- In some cases, if your home and contents were destroyed in a covered incident (i.e. fire), all of your personal property is covered, even antiques and collectibles. With some policies these items are not covered for theft without an added endorsement or rider, but are covered in case of fire.
- Include any taxes, shipping, handling delivery, installation, storage, customization (including tailoring) setup and even delivery from your storage location to your completed house.
- Depreciation is ALWAYS negotiable.
- Carpets, drapery and light fixtures are subject to negotiation as to real or personal property.
To Help Remember the Things You Lost:
- Try drawing a diagram of each room. This does not have to be an accurate drawing and it’s not something you even have to share with anyone. It is simply a mental exercise to help you remember what was in each room.
- Start with one room of your house.
- Divide a piece of paper into four squares (or one for each wall).
- Draw in approximately where doors and windows were positioned.
- Start drawing what was on each wall. For example, there might have been a chair with a side table near the wall. On the table there might have been a lamp (and the harp, shade and finial). The lamp had a light bulb and an extension cord. The extension cord was plugged into a three-way splitter at the outlet. The chair had a throw blanket, a pillow and a pouch where the remote control was stored. The remote control had two AA batteries. Continue on in this way.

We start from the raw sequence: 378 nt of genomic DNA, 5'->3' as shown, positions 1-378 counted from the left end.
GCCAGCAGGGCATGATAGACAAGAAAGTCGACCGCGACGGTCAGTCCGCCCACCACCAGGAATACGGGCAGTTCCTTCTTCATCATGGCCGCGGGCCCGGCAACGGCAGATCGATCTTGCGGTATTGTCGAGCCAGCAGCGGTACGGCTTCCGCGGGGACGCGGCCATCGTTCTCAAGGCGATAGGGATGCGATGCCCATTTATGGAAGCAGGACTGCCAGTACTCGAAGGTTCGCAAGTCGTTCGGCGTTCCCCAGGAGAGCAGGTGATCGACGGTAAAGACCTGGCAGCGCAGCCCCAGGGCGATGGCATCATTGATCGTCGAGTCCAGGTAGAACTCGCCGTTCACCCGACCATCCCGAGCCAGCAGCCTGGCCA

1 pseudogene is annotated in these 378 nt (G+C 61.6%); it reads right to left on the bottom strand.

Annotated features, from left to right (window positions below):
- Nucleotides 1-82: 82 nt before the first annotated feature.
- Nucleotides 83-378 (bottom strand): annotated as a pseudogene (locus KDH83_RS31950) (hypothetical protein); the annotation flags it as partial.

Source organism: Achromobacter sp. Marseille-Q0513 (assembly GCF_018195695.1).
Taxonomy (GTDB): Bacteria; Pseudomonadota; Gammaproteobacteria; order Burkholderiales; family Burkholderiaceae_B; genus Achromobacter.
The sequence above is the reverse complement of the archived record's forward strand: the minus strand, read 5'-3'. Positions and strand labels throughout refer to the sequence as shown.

- Try different games to think of things like “everything that starts with the letter ‘P’,” or “everything that is yellow,” or “everything that is related to shoes.”
- Ask anyone you know if they have pictures that were taken around your house (maybe from Thanksgiving or the last big bash you hosted).
- Use catalogues, the internet, and gift registries to your advantage.
- Ask your local grocery store for a copy of their inventory. Use it to jog your memory (and share it with other disaster survivors in your area).
- Call stores and financial institutions which you had a previous relationship with immediately to request purchase histories or copies of statements. Do this as soon as possible. The longer you wait the more of the pre-disaster purchasing history is lost.
- Call companies for which you have a frequent buyer card. Many companies keep detailed information on file for much longer than you would expect.
- If you are a member at a warehouse store, ask them for a copy of your purchase history.
- Call any company you have made a major purchase with and ask for receipts (and today’s full retail price).
- If you purchased items online, many times that information will be stored in your account for quite a while as well.
- Call your credit card company and/or bank and ask for back statements. Request a waiver for any fees due to the circumstances. If they will not budge, make sure to keep a record of the costs and claim it as part of your ALE coverage.
- For major purchases charged to a credit card, the issuing bank can request a copy of the receipt from the company you purchased the item from.
More detail can be found in Chapter 6 of our free eBook “A Survivor’s Guide to Insurance”